While the traditional view of formal poetry includes a very strict rhyme scheme that must be adhered to, the free verse style popularized by the great Ezra Pound largely eschews rhyme schemes altogether, instead relying on the power of the words themselves to paint a vivid portrait of the poet’s feelings. Free verse has become so widely accepted by publishers of modern poetry, in fact, that some won’t even entertain submissions of formal poetry. These are ten of the reasons why it’s okay to break the traditional mold in your own poetry, opting instead for something a bit less rigid.
- Free Verse is More Readily Published – If your dreams of being a published poet trump your desire to write classical poetry, you’re more likely to find success with free verse poems. So many modern publishers prefer or even require free verse that you’re more likely to struggle in terms of finding a publisher if all of your work rhymes.
- Rhyming Poetry Can Be Associated With Nursery Rhymes – Though there are plenty of mature, heartfelt and sincere masterpieces in the realm of classic poetry that adhere to a prescribed rhyme scheme, it’s also the chosen form of children’s poems and nursery rhymes. If your subject matter is more mature, free verse may be more readily accepted.
- Avoiding Predictability – There are only so many words in the English language that rhyme properly. Working within the constraints of a classic rhyme scheme naturally lends a bit of predictability to your work that might be missing in less structured styles.
- A Display of Unrestrained Emotion – It’s not always easy to convey truly passionate emotion when you’re working within a rigid construct, so poets with a fondness for high drama or a tendency towards more belletristic sentiments may find that free verse better suits their needs.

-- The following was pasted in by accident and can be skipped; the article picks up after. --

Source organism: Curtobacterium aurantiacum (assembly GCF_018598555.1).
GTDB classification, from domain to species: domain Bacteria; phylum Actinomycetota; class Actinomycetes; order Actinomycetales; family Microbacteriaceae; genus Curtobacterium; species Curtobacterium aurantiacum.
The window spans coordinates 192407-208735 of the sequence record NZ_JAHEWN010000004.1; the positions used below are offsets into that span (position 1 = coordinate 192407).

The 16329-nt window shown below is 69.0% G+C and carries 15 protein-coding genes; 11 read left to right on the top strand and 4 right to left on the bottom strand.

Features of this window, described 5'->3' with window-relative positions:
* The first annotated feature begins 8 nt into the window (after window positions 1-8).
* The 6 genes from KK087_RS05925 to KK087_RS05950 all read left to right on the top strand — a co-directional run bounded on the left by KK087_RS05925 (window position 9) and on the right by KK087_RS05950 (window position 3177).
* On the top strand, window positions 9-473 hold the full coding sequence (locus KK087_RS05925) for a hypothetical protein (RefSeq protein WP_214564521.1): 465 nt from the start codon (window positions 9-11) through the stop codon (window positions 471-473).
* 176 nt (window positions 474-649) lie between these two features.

- They’re Translations – A poem that rhymes in the poet’s native tongue isn’t likely to work well as an English translation if rhyme is an issue, one of the reasons why Spanish poet Pablo Neruda’s work rhymes in its original form but is free verse in English translation.
- To Maintain Proper Flow – Struggling to find a rhyming word while keeping to the desired vocal rhythm can be a challenge. When every syllable counts, it may be more effective to steer away from rhymes and phonemes.
- Maintaining Sincerity – Portraying an element of sincere feeling or opinion requires a certain amount of freedom in some cases, freedom that isn’t always available within classic or formal poetry styles. If you’re more dedicated to the sincerity of your work than classical acceptance, there’s no reason why you should force yourself to rhyme and sacrifice that sincerity in the process.
- To Adhere to the Meaning of the Poem – In order to find a word that rhymes so that a classic scheme is possible, poets may be forced to alter the message or meaning of their work ever so slightly. In some cases, the idea of compromising the emotion in order to rhyme simply isn’t acceptable to a poet, so he opts for free verse instead.
- Avoiding Awkwardness – Some truly beautiful marvels of the written word have been executed in the classic rhyme scheme of a more formally-styled poem. There have, however, been far more awkward and contrived works that suffered largely due to the poet’s insistence on rhyming. It’s very easy to cross the line from “artistic” to “clumsy” with classical poetry.
- Preventing Distraction – When the rhymes of a poem are forced, the reader’s attention can be fixed more upon the device than the feeling the poet is trying to convey. One surefire way to avoid the distraction factor that’s so easily present in rhyming works is to simply choose the lack of constraint and rhyming requirements that come with free verse.
While free verse is more widely published and appreciated by many modern poetry publishers, it is still necessary for those attempting to emulate classical styles to work within the prescribed rhyme schemes, meter and structure of those styles. It’s certainly true that not all poems have to rhyme, but those who are striving for classical acceptance are still beholden to the formal rules.
Rhyme was around for only a very short time in history, before that other devices were used. In fact it is very odd that rhyme is seen as having such prominence when there are over 400 poetic devices of which rhyme is only one. Free verse is not really that free when used properly, every poem has its own form and there has to be an internal logic to it if it is to be a siccessful poem.